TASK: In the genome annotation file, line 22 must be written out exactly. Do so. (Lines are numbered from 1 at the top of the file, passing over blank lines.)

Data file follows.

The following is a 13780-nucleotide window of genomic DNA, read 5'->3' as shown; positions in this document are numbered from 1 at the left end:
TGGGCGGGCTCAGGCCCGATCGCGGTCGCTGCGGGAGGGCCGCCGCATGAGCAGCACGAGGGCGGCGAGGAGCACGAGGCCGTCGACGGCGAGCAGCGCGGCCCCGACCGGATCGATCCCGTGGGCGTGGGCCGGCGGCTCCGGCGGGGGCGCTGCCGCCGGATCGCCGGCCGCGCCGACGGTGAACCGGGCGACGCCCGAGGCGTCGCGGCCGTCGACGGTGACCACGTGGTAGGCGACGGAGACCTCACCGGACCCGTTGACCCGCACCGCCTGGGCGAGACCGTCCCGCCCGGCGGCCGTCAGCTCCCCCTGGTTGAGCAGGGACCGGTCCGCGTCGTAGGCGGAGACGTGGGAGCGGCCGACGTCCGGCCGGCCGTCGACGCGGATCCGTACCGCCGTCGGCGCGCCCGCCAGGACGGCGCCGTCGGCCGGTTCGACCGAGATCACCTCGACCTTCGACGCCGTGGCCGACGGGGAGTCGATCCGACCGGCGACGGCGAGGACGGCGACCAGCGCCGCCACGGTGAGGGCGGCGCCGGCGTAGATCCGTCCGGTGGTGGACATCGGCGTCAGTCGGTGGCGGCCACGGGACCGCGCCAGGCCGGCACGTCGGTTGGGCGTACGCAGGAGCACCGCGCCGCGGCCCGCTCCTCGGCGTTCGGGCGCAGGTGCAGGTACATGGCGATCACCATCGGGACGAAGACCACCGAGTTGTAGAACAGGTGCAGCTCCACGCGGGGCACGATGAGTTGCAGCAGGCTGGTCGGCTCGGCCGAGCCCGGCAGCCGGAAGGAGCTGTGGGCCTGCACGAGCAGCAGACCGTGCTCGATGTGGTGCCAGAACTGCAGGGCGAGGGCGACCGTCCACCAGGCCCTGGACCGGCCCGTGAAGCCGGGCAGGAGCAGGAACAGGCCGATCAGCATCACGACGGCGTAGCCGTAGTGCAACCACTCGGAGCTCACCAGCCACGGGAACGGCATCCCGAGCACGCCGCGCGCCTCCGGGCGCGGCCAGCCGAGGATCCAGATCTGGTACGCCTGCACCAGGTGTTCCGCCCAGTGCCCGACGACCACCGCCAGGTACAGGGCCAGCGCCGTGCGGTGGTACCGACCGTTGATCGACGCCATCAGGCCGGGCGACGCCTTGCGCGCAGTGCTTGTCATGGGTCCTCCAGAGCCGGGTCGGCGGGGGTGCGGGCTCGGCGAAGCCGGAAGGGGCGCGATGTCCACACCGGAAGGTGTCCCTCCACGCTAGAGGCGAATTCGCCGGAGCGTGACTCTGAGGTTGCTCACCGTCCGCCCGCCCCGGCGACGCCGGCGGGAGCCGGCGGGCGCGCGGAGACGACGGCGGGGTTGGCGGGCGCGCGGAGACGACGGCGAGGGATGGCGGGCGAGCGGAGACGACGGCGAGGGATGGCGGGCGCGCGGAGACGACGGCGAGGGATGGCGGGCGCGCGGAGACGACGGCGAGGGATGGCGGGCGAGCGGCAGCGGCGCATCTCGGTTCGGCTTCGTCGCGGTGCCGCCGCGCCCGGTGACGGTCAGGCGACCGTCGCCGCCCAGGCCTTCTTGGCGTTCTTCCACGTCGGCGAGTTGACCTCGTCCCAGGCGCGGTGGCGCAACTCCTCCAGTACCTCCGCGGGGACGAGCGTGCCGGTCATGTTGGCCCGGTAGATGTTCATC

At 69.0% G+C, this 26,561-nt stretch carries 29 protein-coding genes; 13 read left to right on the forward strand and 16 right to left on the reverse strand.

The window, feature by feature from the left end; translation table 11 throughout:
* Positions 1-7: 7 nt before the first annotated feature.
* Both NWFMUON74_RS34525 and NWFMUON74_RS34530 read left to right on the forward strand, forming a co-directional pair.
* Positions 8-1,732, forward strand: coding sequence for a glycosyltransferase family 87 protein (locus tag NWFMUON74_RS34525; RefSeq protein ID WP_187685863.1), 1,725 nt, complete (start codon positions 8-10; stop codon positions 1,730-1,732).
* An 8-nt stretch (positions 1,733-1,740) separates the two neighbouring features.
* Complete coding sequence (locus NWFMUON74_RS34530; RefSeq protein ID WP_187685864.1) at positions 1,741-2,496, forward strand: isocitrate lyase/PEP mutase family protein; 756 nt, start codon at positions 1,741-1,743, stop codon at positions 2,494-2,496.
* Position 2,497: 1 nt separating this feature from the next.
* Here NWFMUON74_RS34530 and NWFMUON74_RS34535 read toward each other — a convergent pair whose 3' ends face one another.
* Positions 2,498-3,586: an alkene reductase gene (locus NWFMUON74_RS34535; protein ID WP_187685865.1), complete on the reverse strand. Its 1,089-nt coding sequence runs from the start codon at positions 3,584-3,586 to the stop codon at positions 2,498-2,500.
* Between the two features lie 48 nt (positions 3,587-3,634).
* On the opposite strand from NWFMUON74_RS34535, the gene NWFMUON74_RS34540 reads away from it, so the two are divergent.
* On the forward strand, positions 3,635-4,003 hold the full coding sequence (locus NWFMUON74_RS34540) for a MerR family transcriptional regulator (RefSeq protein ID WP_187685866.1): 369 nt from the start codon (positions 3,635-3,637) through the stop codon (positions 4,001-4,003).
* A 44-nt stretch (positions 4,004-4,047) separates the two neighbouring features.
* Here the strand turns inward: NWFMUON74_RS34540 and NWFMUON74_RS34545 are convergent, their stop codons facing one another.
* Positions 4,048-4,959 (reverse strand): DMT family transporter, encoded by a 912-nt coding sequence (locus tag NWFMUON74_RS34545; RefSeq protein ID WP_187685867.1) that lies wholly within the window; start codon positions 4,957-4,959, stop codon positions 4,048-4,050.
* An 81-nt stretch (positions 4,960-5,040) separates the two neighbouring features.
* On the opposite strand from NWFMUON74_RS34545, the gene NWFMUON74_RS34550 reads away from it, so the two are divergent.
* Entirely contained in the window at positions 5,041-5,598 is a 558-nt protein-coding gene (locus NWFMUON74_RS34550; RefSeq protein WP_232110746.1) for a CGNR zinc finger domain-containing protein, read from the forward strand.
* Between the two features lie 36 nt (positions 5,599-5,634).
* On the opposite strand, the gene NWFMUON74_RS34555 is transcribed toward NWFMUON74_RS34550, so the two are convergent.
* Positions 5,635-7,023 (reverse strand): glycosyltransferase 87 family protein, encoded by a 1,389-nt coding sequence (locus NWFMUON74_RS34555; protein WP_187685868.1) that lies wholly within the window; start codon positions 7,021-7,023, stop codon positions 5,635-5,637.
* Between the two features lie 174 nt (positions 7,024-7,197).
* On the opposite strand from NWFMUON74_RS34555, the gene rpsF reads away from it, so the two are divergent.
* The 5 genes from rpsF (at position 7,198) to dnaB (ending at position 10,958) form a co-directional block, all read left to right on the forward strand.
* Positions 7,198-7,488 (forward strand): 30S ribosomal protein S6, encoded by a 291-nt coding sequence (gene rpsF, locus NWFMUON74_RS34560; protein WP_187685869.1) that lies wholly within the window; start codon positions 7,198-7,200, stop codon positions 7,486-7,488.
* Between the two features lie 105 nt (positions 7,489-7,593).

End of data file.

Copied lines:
* Between the two features lie 36 nt (positions 5,599-5,634).